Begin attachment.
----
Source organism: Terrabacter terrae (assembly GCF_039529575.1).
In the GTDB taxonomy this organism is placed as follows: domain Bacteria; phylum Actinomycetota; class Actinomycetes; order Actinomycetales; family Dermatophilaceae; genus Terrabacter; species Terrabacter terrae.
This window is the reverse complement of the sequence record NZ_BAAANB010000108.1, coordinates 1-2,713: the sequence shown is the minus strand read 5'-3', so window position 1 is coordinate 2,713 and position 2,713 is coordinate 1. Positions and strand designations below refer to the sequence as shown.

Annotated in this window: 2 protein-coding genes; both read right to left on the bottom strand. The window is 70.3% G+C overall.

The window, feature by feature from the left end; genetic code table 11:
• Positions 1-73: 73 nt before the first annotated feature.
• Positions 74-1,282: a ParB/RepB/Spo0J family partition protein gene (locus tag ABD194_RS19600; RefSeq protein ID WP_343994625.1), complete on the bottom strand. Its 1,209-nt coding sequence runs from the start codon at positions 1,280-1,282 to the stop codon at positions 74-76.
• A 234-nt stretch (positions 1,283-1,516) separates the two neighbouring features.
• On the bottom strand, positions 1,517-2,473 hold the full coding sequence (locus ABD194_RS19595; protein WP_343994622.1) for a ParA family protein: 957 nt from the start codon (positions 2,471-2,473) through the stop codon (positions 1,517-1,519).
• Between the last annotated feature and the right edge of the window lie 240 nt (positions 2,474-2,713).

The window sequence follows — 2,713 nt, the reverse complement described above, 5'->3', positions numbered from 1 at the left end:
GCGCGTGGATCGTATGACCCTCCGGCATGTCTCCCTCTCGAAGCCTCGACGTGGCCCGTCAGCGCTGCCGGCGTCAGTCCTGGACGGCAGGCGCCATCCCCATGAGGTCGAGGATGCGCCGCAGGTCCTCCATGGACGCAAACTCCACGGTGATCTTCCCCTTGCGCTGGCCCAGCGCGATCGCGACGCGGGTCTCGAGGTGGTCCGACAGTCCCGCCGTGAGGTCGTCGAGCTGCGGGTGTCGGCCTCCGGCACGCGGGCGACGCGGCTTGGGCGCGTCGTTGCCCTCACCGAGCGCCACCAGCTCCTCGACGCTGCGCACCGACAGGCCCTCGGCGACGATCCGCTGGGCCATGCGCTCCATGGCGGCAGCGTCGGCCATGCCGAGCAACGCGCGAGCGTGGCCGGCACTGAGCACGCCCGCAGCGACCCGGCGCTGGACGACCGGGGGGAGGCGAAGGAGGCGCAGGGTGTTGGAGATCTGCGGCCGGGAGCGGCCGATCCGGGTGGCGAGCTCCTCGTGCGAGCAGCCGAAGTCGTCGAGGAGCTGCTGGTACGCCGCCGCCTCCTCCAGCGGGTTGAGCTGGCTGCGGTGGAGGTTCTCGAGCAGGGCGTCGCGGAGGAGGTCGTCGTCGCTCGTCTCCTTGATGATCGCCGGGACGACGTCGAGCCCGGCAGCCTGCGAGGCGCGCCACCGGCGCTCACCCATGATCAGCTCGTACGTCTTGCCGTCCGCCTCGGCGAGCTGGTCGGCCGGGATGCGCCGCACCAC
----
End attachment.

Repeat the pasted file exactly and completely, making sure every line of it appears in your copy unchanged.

Source organism: Terrabacter terrae (assembly GCF_039529575.1).
In the GTDB taxonomy this organism is placed as follows: domain Bacteria; phylum Actinomycetota; class Actinomycetes; order Actinomycetales; family Dermatophilaceae; genus Terrabacter; species Terrabacter terrae.
This window is the reverse complement of the sequence record NZ_BAAANB010000108.1, coordinates 1-2,713: the sequence shown is the minus strand read 5'-3', so window position 1 is coordinate 2,713 and position 2,713 is coordinate 1. Positions and strand designations below refer to the sequence as shown.

Annotated in this window: 2 protein-coding genes; both read right to left on the bottom strand. The window is 70.3% G+C overall.

The window, feature by feature from the left end; genetic code table 11:
• Positions 1-73: 73 nt before the first annotated feature.
• Positions 74-1,282: a ParB/RepB/Spo0J family partition protein gene (locus tag ABD194_RS19600; RefSeq protein ID WP_343994625.1), complete on the bottom strand. Its 1,209-nt coding sequence runs from the start codon at positions 1,280-1,282 to the stop codon at positions 74-76.
• A 234-nt stretch (positions 1,283-1,516) separates the two neighbouring features.
• On the bottom strand, positions 1,517-2,473 hold the full coding sequence (locus ABD194_RS19595; protein WP_343994622.1) for a ParA family protein: 957 nt from the start codon (positions 2,471-2,473) through the stop codon (positions 1,517-1,519).
• Between the last annotated feature and the right edge of the window lie 240 nt (positions 2,474-2,713).

The window sequence follows — 2,713 nt, the reverse complement described above, 5'->3', positions numbered from 1 at the left end:
GCGCGTGGATCGTATGACCCTCCGGCATGTCTCCCTCTCGAAGCCTCGACGTGGCCCGTCAGCGCTGCCGGCGTCAGTCCTGGACGGCAGGCGCCATCCCCATGAGGTCGAGGATGCGCCGCAGGTCCTCCATGGACGCAAACTCCACGGTGATCTTCCCCTTGCGCTGGCCCAGCGCGATCGCGACGCGGGTCTCGAGGTGGTCCGACAGTCCCGCCGTGAGGTCGTCGAGCTGCGGGTGTCGGCCTCCGGCACGCGGGCGACGCGGCTTGGGCGCGTCGTTGCCCTCACCGAGCGCCACCAGCTCCTCGACGCTGCGCACCGACAGGCCCTCGGCGACGATCCGCTGGGCCATGCGCTCCATGGCGGCAGCGTCGGCCATGCCGAGCAACGCGCGAGCGTGGCCGGCACTGAGCACGCCCGCAGCGACCCGGCGCTGGACGACCGGGGGGAGGCGAAGGAGGCGCAGGGTGTTGGAGATCTGCGGCCGGGAGCGGCCGATCCGGGTGGCGAGCTCCTCGTGCGAGCAGCCGAAGTCGTCGAGGAGCTGCTGGTACGCCGCCGCCTCCTCCAGCGGGTTGAGCTGGCTGCGGTGGAGGTTCTCGAGCAGGGCGTCGCGGAGGAGGTCGTCGTCGCTCGTCTCCTTGATGATCGCCGGGACGACGTCGAGCCCGGCAGCCTGCGAGGCGCGCCACCGGCGCTCACCCATGATCAGCTCGTACGTCTTGCCGTCCGCCTCGGCGAGCTGGTCGGCCGGGATGCGCCGCACCAC